Although a variety of methods have been described for reduction of the syndesmosis, indirect reduction using reduction forceps with verification using intraoperative fluoroscopy is most commonly performed.16-19 Traditionally, the forceps is placed obliquely, compression performed in the coronal plane with the ankle in neutral or slight dorsiflexion with fixation placed at 20-30 degrees from the horizontal due to the relative posterior anatomic position of the fibula compared to the tibia.20 But is this technique reliable for anatomically reducing the syndesmosis? Phisitkul, et al. found in their cadaveric study that there is an optimal place for forceps placement to achieve accurate reduction and stated that syndesmotic malreduction can be produced if the forceps was placed at different landmarks. They discovered a degree of over compression in all clamping alignments however; they mentioned that its clinical significance is unknown.21 Miller, et al. confirmed these findings in another study showing a high incidence of syndesmotic over-compression and malreduction. They demonstrated that for optimal reduction using the clamp forceps, it should be angled to 0° rather than 15° or 30° with the lateral screws directed at 0° and the posterolateral screws directed at 30° from the fibula in the coronal plane.22


If indirect reduction can lead to malreduction does open reducing the syndesmosis, ie directly visualizing the incisura, lead to anatomic reduction? Miller, et al. reported on open reduction of the syndesmosis. They compared a cohort of 149 patients who underwent open reduction of the syndesmosis to a previously treated group of 25 patients who underwent indirect fluoroscopy-assisted reduction. 24/149 (16%) in the direct visualization group were proven malreduced in postoperative CT scans in comparison to 13/25 (52%) in the control group. They further subdivided the direct visualization group into patients with posterior malleolar fractures who underwent ORIF regardless of the size of the fragment (including patients with ankle fracture-dislocations) and patients with purely ligamentous disruptions with syndesmotic screw fixation only. A trend toward significance was observed in the posterior malleolar group, which signifies the importance of anatomical reduction of the posterior malleolus.11 In another study, 68 patients were prospectively followed for a minimum of 2 years follow up. 2/13 (15%) who had open reduction were found to have malreduction when CT scan was performed (with comparison CTs obtained of the uninjured side) while 25/55 (44%) of the closed reduction group were proven malreduced.31 While open-reducing the syndesmosis appears to improve the odds of obtaining an anatomic reduction as compared to indirect reduction, the literature continues to demonstrate a relatively high malreduction rate even when directly visualizing the syndesmotic joint.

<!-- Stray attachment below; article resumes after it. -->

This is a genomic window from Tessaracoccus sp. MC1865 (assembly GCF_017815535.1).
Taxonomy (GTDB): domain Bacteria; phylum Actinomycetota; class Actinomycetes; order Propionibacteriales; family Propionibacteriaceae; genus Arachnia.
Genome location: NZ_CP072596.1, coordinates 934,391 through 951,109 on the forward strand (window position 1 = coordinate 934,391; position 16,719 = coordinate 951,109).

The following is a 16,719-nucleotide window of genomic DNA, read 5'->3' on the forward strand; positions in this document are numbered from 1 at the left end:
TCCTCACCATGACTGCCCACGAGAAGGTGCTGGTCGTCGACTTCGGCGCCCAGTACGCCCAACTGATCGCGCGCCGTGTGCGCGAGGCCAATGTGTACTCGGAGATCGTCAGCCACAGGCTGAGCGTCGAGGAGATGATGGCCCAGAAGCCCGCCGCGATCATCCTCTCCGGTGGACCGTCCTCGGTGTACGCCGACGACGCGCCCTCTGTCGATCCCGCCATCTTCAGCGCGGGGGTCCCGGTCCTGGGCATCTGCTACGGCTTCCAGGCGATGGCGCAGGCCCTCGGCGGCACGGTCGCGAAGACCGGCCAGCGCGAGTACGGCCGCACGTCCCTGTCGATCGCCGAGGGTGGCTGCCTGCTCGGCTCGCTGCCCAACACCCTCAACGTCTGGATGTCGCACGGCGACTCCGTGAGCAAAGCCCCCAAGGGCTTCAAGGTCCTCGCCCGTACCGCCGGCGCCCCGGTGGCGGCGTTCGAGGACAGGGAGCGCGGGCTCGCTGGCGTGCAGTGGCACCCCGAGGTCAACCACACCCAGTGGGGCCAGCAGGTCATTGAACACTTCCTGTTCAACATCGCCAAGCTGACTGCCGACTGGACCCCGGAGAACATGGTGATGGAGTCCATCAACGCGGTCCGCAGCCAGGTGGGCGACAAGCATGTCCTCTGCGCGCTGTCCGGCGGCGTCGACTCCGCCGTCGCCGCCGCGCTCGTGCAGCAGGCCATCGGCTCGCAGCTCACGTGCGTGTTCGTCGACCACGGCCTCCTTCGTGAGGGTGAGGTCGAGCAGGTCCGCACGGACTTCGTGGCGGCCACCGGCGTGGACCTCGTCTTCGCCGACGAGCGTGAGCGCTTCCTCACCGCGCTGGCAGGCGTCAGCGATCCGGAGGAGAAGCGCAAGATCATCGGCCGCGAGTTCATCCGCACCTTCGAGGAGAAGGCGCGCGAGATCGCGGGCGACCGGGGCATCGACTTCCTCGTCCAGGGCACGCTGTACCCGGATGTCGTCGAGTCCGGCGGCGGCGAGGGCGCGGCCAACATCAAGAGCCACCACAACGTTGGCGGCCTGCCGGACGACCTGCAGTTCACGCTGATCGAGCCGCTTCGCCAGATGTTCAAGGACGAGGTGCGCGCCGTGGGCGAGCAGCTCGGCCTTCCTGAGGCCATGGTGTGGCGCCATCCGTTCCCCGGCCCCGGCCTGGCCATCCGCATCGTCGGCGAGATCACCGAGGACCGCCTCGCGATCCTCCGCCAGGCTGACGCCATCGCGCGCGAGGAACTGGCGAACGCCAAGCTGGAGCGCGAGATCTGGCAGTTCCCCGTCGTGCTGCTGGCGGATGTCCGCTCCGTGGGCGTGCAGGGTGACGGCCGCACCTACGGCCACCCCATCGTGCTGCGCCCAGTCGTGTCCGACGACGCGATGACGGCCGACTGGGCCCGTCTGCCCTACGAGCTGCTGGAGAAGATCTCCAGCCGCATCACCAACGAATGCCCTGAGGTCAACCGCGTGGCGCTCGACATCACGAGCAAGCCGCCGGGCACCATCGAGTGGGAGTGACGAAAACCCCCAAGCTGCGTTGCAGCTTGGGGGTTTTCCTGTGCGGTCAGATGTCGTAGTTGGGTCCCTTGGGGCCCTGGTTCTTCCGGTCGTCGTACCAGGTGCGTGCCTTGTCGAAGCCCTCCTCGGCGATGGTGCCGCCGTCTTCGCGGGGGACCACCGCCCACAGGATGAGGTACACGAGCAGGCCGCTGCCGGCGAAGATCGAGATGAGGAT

In summary, the current literature suggests that in order to ensure anatomic reduction and improve patient outcomes the treating surgeon should: (1) obtain a CT scan of the contralateral unaffected side for comparison while also accounting for anatomic variation, (2) utilize intra-operative CT to assess anatomic reduction, and (3) make alterations in classically taught reduction techniques. But at what cost? It seems unreasonable and cost-prohibitive to assess every surgical patient with a known or suspected syndesmotic injury in this manner but yet it is unclear which patients may require a higher level of assessment. Intra-operative CT is a modality that is not commonly available at most institutions and there exists a significant cost consideration. Furthermore there are practical issues to consider. While images are obtained relatively quickly using the O-arm (approx. 2 minutes per scan), operative time is increased due to positioning of the O-arm as well as image acquisition. In addition the radiation exposure is slightly increased as each scan using the O-arm produces approximately 7.9 mGy of radiation (roughly equivalent to 5.6 radiographs).


Is there a simpler solution to this problem? A new method for intra-operative assessment of syndesmotic reduction was reported recently by Summers, et al. which appears promising.37 They obtained mortise and lateral views of the contralateral uninjured ankle intraoperatively carefully examining symmetry of the clear spaces and lateral bony overlap. Following fixation, reduction was performed and confirmed using the contralateral ankle images as a template. This was immediately confirmed in the operating room with CT scan and if found to be malreduced, revision of the reduction was performed. 17/18 cases in their study showed anatomic reduction on CT scan. Only one case revealed syndesmotic malreduction and revision ORIF of the fibular fracture was done and resulted on anatomic reduction confirmed by a second CT scan.


More research needs to be performed to establish the most effective yet cost efficient method of assessing syndesmotic reduction given the poorer prognosis associated with syndesmotic malreduction. Imaging the contralateral uninjured ankle and open reducing the syndesmosis with judicious use of available advanced imaging modalities appears to improve outcomes.